The big improvement that occured across all product lines at the same time all across the world was the use of hot dipped Galvanized steel ( HDG ) or Galavannealed steel or Electrogalvanized steel. All three are different methods of adding a zinc coating to the base metal to act as an sacrificial coating to minimized the effect of rusting.
By 1990 there was some on every vehicle in the US market. By 2000 it was the basic steel used on all vehicles. Rusting disappeared as a problem on all vehicles by that time.
#135 of 138 Memo from Bill Ford to the troops today...
Aug 18, 2006 (5:21 pm)
"Today we are announcing the North American production in the fourth quarter will be cut by 21 percent. This action, difficult as it is, reflects an assessment of the marketplace that is conservative and more aligned with the shift in customer demand.
As you know, an unprecedented spike in galoline prices during the second quarter impacted our product lineup more than that of our competitors because of the long-standing success of our truck and SUVs."
I am certain it will be all over tomorrow's auto news.
#136 of 138 Re: Memo from Bill Ford to the troops today... [kdhspyder]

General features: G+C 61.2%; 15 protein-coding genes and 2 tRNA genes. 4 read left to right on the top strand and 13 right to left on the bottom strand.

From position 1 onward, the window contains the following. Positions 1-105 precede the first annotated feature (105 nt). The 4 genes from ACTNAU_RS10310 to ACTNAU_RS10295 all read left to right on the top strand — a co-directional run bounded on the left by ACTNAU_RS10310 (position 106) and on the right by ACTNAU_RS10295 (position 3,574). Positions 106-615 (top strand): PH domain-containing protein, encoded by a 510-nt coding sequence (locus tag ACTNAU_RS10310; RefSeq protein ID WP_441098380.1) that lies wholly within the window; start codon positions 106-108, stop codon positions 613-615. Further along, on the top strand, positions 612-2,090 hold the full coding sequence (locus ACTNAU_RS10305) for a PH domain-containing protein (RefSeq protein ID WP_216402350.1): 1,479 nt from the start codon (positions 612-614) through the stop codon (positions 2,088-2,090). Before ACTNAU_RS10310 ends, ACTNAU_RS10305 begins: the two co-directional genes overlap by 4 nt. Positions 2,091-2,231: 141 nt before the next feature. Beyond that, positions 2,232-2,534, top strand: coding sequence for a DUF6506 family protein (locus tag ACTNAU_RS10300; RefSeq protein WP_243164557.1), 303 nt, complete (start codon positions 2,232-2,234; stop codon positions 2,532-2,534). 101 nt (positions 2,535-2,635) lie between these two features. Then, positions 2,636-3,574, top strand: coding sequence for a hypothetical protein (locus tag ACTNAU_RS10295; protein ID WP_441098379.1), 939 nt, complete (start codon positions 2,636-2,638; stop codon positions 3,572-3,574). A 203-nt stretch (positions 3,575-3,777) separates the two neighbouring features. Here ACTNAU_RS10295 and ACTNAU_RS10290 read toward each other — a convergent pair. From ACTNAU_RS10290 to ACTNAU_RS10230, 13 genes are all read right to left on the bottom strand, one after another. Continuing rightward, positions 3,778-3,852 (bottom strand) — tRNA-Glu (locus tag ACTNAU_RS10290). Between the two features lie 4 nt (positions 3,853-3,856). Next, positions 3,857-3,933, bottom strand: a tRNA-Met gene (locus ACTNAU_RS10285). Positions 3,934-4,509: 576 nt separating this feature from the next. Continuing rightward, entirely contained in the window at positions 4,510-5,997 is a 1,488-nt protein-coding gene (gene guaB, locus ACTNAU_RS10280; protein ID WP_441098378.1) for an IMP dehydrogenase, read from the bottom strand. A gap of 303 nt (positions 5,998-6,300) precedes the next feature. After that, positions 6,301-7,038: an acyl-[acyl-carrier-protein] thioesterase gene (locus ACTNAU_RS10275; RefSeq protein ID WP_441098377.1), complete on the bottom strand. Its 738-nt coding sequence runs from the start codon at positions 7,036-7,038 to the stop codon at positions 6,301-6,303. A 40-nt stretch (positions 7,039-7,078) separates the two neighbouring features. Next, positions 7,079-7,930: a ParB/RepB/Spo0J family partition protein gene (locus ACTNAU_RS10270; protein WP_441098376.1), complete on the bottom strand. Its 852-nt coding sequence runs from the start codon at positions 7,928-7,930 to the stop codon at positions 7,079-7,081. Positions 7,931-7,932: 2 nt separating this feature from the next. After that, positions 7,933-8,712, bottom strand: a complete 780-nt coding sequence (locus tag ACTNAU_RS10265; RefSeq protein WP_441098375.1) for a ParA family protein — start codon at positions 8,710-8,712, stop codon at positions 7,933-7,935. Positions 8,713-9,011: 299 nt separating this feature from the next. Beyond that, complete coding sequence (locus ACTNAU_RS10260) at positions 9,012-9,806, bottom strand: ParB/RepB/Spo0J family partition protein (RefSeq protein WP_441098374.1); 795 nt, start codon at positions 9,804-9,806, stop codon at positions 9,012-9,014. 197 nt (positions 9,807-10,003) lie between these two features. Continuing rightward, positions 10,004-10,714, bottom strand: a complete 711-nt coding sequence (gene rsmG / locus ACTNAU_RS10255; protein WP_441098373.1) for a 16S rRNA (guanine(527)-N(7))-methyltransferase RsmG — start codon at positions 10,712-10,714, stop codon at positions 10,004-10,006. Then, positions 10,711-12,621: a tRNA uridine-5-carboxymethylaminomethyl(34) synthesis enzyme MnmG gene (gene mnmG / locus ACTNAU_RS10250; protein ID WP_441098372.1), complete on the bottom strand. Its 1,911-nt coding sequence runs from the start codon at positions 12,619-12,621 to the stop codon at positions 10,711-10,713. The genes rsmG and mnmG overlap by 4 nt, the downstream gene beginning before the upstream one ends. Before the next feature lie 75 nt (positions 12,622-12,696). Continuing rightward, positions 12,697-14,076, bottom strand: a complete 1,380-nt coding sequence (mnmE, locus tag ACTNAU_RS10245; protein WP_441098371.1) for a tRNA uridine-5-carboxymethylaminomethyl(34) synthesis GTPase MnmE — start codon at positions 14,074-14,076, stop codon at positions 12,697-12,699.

Aug 21, 2006 (1:39 pm)
$3 a gallon is surprise to Bill Ford but business as usual for everyone else. Looks like he hasn't stopped by a gas station lately to fill himself. Finally, when 0% APR failed to sell his trucks, he had to open his eyes. What a shame.
Aug 21, 2006 (10:38 pm)
check out California:
The domestics COMBINED make less than 1/3 of all the retail sales here. I knew it was low, but I didn't know it was that low. The owner of Galpin Ford, one of the state's biggest and oldest Ford dealers and fiercely pro-Ford (I used to live not far from the dealership, would see the billboards and the newspaper ads all the time), has just caved in and bought a Honda franchise. So far, he is doubling his initial estimates of sales, and will have to ask for a larger allocation from Honda as he is going to run short of cars in August!
Toyota made more than 1/4 of all retail sales in the state in the first half of the year. By contrast, GM made 14%. The only three domestic models in the top ten for sales are (not surprisingly) the F-series, the Silverado, and the Tahoe. I expect Tahoe to fall off that list by the end of the year, with the gas prices as they are.
#138 of 138 Re: whew [nippononly]
Aug 22, 2006 (12:14 am)
Yeah, that matches what we see out here.
One of the biggest increases for Toyota was the Tacoma. I'm not too surprised; it's great in its segment, Toyota has a lot of loyalty here, and trucks are still popular but the full sized ones are just too big for many people.
Lots of big SUVs too. It's not all about Toyota's small cars right now; it's about their small cars 20 years ago. When the Corolla and Civic were worlds better than any domestic commuter car, people bought them, loved them, and now that it's time for something bigger they're sticking to their brands.
If that's true, then the domestics are going to keep sliding because their small, first-car offerings were substandard and even now are arguably not good enough to inspire loyalty.